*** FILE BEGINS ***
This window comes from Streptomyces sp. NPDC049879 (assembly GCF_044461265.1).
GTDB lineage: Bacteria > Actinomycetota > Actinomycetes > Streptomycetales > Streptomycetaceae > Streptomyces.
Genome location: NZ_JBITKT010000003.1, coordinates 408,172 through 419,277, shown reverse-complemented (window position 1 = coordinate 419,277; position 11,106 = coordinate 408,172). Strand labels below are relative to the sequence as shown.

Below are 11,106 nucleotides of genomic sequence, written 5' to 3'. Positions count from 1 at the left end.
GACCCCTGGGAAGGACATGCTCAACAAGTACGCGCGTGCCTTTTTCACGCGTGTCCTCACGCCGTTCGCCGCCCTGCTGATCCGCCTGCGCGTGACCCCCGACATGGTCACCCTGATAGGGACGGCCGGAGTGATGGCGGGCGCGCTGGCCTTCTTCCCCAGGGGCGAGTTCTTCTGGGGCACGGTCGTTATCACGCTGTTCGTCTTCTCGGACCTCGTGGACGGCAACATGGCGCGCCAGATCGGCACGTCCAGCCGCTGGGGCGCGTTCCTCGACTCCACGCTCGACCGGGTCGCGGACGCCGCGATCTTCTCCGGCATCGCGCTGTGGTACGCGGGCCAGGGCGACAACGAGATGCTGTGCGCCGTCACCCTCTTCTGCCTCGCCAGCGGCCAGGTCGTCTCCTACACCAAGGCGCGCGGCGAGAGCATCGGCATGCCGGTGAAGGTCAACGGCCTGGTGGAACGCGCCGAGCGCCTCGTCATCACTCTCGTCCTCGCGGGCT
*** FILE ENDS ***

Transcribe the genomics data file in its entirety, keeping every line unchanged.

This window comes from Streptomyces sp. NPDC049879 (assembly GCF_044461265.1).
GTDB lineage: Bacteria > Actinomycetota > Actinomycetes > Streptomycetales > Streptomycetaceae > Streptomyces.
Genome location: NZ_JBITKT010000003.1, coordinates 408,172 through 419,277, shown reverse-complemented (window position 1 = coordinate 419,277; position 11,106 = coordinate 408,172). Strand labels below are relative to the sequence as shown.

Below are 11,106 nucleotides of genomic sequence, written 5' to 3'. Positions count from 1 at the left end.
GACCCCTGGGAAGGACATGCTCAACAAGTACGCGCGTGCCTTTTTCACGCGTGTCCTCACGCCGTTCGCCGCCCTGCTGATCCGCCTGCGCGTGACCCCCGACATGGTCACCCTGATAGGGACGGCCGGAGTGATGGCGGGCGCGCTGGCCTTCTTCCCCAGGGGCGAGTTCTTCTGGGGCACGGTCGTTATCACGCTGTTCGTCTTCTCGGACCTCGTGGACGGCAACATGGCGCGCCAGATCGGCACGTCCAGCCGCTGGGGCGCGTTCCTCGACTCCACGCTCGACCGGGTCGCGGACGCCGCGATCTTCTCCGGCATCGCGCTGTGGTACGCGGGCCAGGGCGACAACGAGATGCTGTGCGCCGTCACCCTCTTCTGCCTCGCCAGCGGCCAGGTCGTCTCCTACACCAAGGCGCGCGGCGAGAGCATCGGCATGCCGGTGAAGGTCAACGGCCTGGTGGAACGCGCCGAGCGCCTCGTCATCACTCTCGTCCTCGCGGGCT